Opposition to joint checkpoint is about discrediting Carrie Lam
Pan-democrats denounce the plan for a a joint customs and immigration checkpoint at the West Kowloon terminus of the high-speed rail link to Guangzhou, yet their motive is not to safeguard city’s high degree of autonomy
As the opposition tells it, the plan for a joint customs and immigration checkpoint at the West Kowloon terminus of the cross-border, high-speed railway line will be the end of Hong Kong. Or, at the very least, it will spell the end of “one country, two systems” under the Basic Law as we know it.
They are setting it up as the biggest battle for the soul of Hong Kong, yet they will be fighting from a weaker position than they have in years. I am not sure whether this is nobility, or just MAD (mutually assured destruction). If nothing else, they can go a long way towards discrediting the new administration of Carrie Lam Cheng Yuet-ngor, who is still on a political honeymoon with the public.
Pan-democratic heavyweights have come out in unison to denounce the plan. Margaret Ng Ngoi-yee has called it “a smokescreen” in order to allow mainland security agents to operate in Hong Kong. Martin Lee Chu-ming said the effect of this so-called co-location arrangement on Hong Kong’s autonomy would be worse than an interpretation by the Standing Committee of the National People’s Congress. It would mean “the disappearance of the Basic Law”, he said.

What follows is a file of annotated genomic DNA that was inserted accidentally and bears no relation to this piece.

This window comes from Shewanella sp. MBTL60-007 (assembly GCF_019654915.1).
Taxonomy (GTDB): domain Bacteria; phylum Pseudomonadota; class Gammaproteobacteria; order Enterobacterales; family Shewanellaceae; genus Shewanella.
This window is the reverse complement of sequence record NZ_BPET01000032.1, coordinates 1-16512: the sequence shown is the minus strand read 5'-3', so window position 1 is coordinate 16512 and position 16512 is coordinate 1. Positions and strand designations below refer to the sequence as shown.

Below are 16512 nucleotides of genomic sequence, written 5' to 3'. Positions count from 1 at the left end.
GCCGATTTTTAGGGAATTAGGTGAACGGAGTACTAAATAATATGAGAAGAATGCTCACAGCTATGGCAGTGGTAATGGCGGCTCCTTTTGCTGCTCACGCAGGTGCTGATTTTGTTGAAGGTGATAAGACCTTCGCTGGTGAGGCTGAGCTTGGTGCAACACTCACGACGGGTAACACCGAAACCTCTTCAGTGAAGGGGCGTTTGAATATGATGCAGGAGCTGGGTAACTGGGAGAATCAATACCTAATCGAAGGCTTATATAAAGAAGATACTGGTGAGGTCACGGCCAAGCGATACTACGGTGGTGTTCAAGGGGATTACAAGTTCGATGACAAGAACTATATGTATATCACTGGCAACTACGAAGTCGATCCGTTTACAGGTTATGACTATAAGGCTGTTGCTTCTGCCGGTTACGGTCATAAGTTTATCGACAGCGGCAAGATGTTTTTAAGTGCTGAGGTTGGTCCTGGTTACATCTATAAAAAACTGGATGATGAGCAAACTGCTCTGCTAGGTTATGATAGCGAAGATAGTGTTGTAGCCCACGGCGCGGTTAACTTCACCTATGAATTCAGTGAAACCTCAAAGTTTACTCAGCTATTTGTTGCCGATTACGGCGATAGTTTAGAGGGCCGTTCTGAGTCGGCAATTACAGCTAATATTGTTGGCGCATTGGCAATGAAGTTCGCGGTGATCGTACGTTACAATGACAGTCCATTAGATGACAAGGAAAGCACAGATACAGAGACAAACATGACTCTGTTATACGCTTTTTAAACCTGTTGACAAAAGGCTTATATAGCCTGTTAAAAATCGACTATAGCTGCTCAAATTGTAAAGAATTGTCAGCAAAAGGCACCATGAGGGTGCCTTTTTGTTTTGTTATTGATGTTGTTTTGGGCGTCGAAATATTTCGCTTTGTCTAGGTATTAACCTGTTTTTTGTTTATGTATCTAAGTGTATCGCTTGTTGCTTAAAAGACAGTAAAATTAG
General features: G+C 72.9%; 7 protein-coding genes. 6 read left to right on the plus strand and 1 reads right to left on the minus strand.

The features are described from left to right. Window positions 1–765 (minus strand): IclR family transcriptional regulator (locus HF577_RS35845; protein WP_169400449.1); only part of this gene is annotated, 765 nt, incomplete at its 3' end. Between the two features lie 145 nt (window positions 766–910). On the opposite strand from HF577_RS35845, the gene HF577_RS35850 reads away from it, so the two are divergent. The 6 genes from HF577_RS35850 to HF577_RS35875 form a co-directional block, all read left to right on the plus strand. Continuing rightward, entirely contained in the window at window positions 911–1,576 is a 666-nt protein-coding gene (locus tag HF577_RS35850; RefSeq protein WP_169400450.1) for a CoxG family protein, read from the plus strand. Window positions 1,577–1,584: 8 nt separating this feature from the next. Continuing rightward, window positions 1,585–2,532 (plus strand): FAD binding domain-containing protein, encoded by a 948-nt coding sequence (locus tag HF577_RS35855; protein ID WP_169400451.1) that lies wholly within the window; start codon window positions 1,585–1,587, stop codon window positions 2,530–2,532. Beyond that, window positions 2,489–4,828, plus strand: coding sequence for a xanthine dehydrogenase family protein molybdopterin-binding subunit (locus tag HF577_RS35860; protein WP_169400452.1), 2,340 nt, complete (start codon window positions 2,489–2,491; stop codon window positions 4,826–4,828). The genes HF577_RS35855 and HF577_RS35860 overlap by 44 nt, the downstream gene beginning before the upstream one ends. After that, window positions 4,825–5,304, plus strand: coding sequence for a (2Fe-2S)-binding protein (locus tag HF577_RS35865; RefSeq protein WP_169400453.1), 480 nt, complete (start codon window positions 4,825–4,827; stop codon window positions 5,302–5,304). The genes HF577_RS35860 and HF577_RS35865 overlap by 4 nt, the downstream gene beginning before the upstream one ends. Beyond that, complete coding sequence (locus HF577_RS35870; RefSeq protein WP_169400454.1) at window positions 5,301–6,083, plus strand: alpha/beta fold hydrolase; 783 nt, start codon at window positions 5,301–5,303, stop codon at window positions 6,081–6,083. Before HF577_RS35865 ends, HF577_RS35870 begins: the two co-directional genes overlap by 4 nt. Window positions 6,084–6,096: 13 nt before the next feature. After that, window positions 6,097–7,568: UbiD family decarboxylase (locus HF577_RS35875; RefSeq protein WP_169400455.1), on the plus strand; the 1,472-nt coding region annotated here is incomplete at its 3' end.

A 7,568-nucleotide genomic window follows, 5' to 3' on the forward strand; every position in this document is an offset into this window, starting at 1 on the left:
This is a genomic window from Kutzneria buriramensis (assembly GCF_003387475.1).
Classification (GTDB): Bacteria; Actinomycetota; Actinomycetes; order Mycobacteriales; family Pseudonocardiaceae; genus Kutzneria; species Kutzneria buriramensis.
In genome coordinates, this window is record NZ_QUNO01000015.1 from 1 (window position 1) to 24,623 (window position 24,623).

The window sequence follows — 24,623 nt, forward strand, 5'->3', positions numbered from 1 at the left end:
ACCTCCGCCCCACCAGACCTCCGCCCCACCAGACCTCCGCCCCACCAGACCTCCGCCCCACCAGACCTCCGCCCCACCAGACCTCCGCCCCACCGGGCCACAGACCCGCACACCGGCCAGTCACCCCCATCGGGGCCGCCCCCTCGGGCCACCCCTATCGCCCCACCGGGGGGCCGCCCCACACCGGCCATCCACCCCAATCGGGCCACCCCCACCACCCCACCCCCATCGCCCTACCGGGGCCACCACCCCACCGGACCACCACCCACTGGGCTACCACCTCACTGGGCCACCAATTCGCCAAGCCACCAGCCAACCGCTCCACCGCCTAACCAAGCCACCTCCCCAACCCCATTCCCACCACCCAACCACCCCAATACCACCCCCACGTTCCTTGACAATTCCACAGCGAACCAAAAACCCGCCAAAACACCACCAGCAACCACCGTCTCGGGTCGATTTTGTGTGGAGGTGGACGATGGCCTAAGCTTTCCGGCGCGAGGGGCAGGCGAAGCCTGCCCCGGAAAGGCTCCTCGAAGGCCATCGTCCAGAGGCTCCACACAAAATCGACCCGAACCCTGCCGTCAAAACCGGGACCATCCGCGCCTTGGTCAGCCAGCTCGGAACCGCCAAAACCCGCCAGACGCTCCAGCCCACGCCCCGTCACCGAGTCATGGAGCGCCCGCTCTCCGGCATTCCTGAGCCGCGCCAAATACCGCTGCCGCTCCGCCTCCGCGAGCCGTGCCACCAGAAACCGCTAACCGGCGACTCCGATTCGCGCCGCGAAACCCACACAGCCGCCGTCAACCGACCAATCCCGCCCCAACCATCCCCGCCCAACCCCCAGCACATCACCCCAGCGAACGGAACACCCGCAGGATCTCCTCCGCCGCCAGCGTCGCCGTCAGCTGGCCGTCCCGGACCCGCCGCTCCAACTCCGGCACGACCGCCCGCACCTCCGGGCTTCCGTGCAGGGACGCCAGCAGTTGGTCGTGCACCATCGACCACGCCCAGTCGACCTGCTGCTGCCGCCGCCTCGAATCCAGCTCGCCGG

Other opposition figures have used even stronger language, such as “auto-castration” and “self-partition”. Essentially, they are setting up the proposed co-location arrangement as an existential crisis for Hong Kong.
Reasonable people may agree or disagree with them. But just how do they plan to win a battle they claim to be so important when they are weaker than ever?
Six opposition lawmakers have been disqualified, and more may face the same fate. The government-friendly camp has therefore gained a super-majority in the functional and geographical constituencies in the legislature. And, instead of fighting the highly unpopular former chief executive Leung Chun-ying, they are facing the far more people-friendly Lam.
But there is logic to their all-out opposition. Instead of arguing for better safeguards and improving the cross-border arrangements, they will portray co-location in the worst possible light. The point is not to make it work, but to use it to discredit Lam.